Libertad Digital talks about the appearance of the writer Lucia Etxebarría on a TV magazine in Spain. The journalist quotes from a letter of Charlotte Brontë to Ellen Nussey:
Lucía Etxebarría se mostraba tan vulnerable que daba pena. Veías a la pobre sufriendo como Sylvia Plath. Pero sin horno. Y en lugar de poesía confesional, haciendo tele confesional. Demostrando cuánto mejor no será la vía de la soltería de Emily Dickinson, las Brontë o Jane Austen, que, por otro lado, disertaban sobre el amor, el matrimonio o lo que se terciara. Hay una carta maravillosa de Charlotte Brontë a su amiga Ellen Nussey: "...ninguna joven debería enamorarse hasta que se le haya propuesto matrimonio, haya aceptado, la boda haya sido celebrada y haya transcurrido el primer medio año de vida de casada. Una mujer puede entonces empezar a amar, pero con grandes precauciones, con mucha frialdad, con mucha moderación, muy racionalmente. Si llega a amar tanto que una palabra dura o una mirada fría de su marido la hieren en lo más profundo de su corazón, entonces es que es estúpida".  Aunque para demasiadas, esto es más fácil escribirlo que practicarlo. (Rosa Belmonte) (Translation)
Culturopoing (France) lists the best literary rediscoveries of the year:
« Les vies d'Emily Pearl », Cécile Ladjali (Ed. Actes Sud)
Cécile Ladjali rend ici hommage au roman anglais, empreint de romantisme noir. Elle construit une héroïne tragique, complexe, digne de celles des sœurs Brontë. Les hommages au roman anglais féminin sont nombreux, voire même à la mode depuis quelques temps, mais rares sont ceux qui parviennent à être à la hauteur, Cécile Ladjali y réussit brillamment. (Sabine Verronneau) (Translation)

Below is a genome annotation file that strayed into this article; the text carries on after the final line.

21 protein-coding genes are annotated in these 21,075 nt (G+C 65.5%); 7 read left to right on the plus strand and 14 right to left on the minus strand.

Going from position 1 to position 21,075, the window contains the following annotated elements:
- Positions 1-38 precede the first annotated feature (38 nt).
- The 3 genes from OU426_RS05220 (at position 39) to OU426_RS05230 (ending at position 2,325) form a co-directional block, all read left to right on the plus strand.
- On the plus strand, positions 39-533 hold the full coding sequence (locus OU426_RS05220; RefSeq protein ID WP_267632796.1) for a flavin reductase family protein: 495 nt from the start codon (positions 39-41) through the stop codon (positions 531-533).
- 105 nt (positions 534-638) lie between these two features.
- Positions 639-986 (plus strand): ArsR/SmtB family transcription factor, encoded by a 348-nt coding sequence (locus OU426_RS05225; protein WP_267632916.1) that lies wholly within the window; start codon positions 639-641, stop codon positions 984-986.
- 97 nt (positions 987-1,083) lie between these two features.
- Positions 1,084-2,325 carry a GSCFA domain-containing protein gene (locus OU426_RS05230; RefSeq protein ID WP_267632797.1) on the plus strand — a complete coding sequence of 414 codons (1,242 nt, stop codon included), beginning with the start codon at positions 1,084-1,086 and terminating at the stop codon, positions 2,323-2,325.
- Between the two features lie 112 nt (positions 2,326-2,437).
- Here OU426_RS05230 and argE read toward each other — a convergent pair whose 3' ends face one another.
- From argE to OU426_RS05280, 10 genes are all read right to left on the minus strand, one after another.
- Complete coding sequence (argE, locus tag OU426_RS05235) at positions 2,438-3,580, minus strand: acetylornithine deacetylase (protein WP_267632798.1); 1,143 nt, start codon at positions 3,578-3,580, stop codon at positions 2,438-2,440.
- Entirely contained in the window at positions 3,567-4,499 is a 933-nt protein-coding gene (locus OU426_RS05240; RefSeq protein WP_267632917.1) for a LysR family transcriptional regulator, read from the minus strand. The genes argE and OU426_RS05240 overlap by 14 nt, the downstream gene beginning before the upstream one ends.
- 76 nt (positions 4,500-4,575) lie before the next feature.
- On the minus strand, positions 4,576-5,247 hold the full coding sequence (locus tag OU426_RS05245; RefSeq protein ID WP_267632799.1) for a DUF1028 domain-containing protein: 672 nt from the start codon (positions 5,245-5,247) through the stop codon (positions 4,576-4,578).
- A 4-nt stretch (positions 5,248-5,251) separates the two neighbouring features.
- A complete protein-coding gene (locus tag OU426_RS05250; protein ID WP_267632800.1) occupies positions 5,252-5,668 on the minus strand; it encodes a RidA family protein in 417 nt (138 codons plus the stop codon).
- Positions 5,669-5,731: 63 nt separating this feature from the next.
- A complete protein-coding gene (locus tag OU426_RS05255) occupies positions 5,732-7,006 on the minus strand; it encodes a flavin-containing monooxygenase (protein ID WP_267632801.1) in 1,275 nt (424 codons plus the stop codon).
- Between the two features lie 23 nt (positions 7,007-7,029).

mdz (Argentina) reviews the Spanish edition of Secret Lives of Great Authors by Robert Schnakenberg. The translation is a bit imaginative:
"De las tres novelistas de los Brontë, Emily era la más atractiva. Medía un metro setenta, lo que la convertía en una mujer bastante alta para la época. Su encantadora figura y bello rostro irradiaban un aire de misterio que fascinaba a los hombres. Su hermana Anne también era guapa y Charlotte...bueno, apenas medía un metro cincuenta, parecía un pajarito (...)", recupera Schnakeberg en el libro. (Translation)
The Jane Dough complains about the Clandestine Classics erotic retellings of classics inspired by the success of Fifty Shades of Grey who is mentioned in the 2012 chronicle of the Dunwoody Rier:
The world also went 50 shades of crazy this past year as women of all ages devoured the badly-written trilogy while their Kindle screensavers made it look like they were reading Jane Eyre. (Lauren Menis)

Kill Me If I Stop didn't like Jane EyreKsiążki Ysabell (in Polish) defends the exact opposite opinion; Livre du Jour plans to read The Professor and Elizabeth Gaskell's Life of Charlotte Brontë in 2013; Refracted Light posts about A Breath of Eyre; gay f(e)ather posts an article with a very self-explanatory title: St John is a creep; kari's crowded bookshelf reviews Ironskin; the Brontë Parsonage Facebook publishes some pictures of the visit of the new appointed director Anne Sumner to the Parsonage.